Bipartisan House duo unveils amendment to block Iran strike without Congress's approval

Bipartisan House duo unveils amendment to block Iran strike without Congress's approval
© Greg Nash

A bipartisan pair of congressmen, including a vocal ally of President TrumpDonald John TrumpTed Cruz knocks New York Times for 'stunning' correction on Kavanaugh report US service member killed in Afghanistan Pro-Trump website edited British reality star's picture to show him wearing Trump hat MORE, on Tuesday unveiled a measure to prevent the president from conducting a military strike against Iran without congressional approval.

The National Defense Authorization Act (NDAA) amendment, offered by Reps. Ro KhannaRohit (Ro) KhannaYoung insurgents aren't rushing to Kennedy's side in Markey fight Khanna: I 'didn't appreciate' Castro's attack on Biden Overwhelming majority of voters want lawmakers to work with other party MORE (D-Calif.) and Matt GaetzMatthew (Matt) GaetzState probes of Google, Facebook to test century-old antitrust laws Five takeaways on Trump's ouster of John Bolton GOP lawmakers, states back gunmaker in Sandy Hook appeal MORE (R-Fla.), would prohibit funding for U.S. military action against Iran unless Congress has declared war or enacted another specific statutory authorization.

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“Last week, we watched President Trump come within minutes of striking Iran and involving the United States in yet another trillion-dollar war in the Middle East,” Khanna said in a statement. “President Trump campaigned on ending costly wars overseas but given the advisors he chose and his recent risky actions, he is not living up to that promise.”

Gaetz, who frequently backs the president, added that “Congress must resolve” to make sure any conflict with Iran is initiated within the constraints of the Constitution.

“This amendment affirms what President Trump knows and believes: unfocused, unconstitutional, unending wars in the Middle East make America weaker, not stronger,” Gaetz said in his own statement. “Iran must be prevented from obtaining a nuclear weapon and threatening international peace, but Congress must resolve to ensure that any military action is carried out constitutionally."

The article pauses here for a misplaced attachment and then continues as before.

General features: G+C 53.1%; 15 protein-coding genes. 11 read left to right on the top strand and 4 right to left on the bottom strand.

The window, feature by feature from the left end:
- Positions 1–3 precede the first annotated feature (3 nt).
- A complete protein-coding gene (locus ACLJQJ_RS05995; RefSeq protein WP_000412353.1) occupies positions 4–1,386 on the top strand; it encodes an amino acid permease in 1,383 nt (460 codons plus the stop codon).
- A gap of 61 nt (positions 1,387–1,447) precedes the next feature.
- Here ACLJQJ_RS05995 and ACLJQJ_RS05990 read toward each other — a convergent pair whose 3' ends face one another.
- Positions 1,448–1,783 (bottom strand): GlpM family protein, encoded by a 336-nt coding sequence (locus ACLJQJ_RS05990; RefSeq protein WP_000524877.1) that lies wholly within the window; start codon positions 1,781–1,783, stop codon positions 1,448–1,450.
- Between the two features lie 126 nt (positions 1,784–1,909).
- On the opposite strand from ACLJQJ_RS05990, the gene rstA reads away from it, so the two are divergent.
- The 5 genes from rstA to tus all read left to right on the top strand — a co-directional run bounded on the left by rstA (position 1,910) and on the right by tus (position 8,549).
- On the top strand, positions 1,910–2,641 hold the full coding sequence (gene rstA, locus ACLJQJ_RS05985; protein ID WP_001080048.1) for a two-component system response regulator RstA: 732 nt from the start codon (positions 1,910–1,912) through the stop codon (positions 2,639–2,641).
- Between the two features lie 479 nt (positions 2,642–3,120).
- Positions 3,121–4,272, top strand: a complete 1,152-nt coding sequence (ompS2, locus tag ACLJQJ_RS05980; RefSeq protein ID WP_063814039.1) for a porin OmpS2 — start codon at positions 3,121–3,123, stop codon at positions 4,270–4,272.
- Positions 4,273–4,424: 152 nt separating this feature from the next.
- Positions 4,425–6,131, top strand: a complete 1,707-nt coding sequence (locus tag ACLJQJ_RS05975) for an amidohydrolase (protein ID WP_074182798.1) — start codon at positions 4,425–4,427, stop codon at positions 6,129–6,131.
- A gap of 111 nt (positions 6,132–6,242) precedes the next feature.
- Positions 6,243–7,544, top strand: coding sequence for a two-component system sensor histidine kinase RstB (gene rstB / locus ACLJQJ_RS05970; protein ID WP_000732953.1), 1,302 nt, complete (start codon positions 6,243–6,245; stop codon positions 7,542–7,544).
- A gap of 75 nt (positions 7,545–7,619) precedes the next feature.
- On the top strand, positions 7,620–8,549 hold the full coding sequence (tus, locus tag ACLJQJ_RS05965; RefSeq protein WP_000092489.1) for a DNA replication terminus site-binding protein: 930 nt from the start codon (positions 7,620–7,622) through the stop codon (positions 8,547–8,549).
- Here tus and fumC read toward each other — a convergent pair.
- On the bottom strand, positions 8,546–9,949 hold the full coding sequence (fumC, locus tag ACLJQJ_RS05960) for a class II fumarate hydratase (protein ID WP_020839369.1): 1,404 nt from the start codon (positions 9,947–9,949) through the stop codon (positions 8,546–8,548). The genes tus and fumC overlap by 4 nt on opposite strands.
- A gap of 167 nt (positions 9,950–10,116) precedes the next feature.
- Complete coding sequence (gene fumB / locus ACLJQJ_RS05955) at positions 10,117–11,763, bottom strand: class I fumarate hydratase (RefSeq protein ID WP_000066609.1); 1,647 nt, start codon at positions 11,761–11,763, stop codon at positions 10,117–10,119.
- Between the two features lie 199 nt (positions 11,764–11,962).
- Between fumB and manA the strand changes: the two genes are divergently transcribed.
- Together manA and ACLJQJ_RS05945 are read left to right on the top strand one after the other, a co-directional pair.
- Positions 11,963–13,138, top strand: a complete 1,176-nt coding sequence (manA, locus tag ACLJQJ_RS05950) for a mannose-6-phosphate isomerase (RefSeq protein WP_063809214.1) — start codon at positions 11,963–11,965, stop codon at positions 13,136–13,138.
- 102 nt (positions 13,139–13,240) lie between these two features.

In an interview with Hill.TV on Monday, Trump said he does not think he needs congressional authorization to launch a military strike on Iran.

When asked if he believes he has the authority to initiate military action against Iran without first going to Congress, Trump said, "I do."

"But we’ve been keeping Congress abreast of what we’re doing ... and I think it’s something they appreciate," he said in an exclusive interview outside the Oval Office. "I do like keeping them abreast, but I don’t have to do it legally."

Trump’s comments Monday came after he called off a planned military strike against Iran last week in response to it shooting down a U.S. drone. Trump said he decided against it because the estimated death toll was not a proportional response, leaving open the possibility of a strike he would consider proportional.

On Tuesday, he said an Iranian attack on “anything” American would prompt “great and overwhelming force.”

“Any attack by Iran on anything American will be met with great and overwhelming force. In some areas, overwhelming will mean obliteration,” he tweeted.

Khanna offered a similar amendment during the House Armed Services Committee’s overnight markup of the NDAA earlier this month.

But after an hour of fierce debate, Khanna agreed to pull the amendment to clarify the language after securing a commitment to have it brought to the House floor for a vote.

“This bipartisan amendment is a vital safeguard against unilateral actions by this president who selected the architect of the Iraq war to be his national security advisor,” Khanna said Tuesday. “This amendment is also proof that opposition to war with Iran transcends partisan politics. With this effort, Americans can come together around the idea that we must stop a war with Iran.”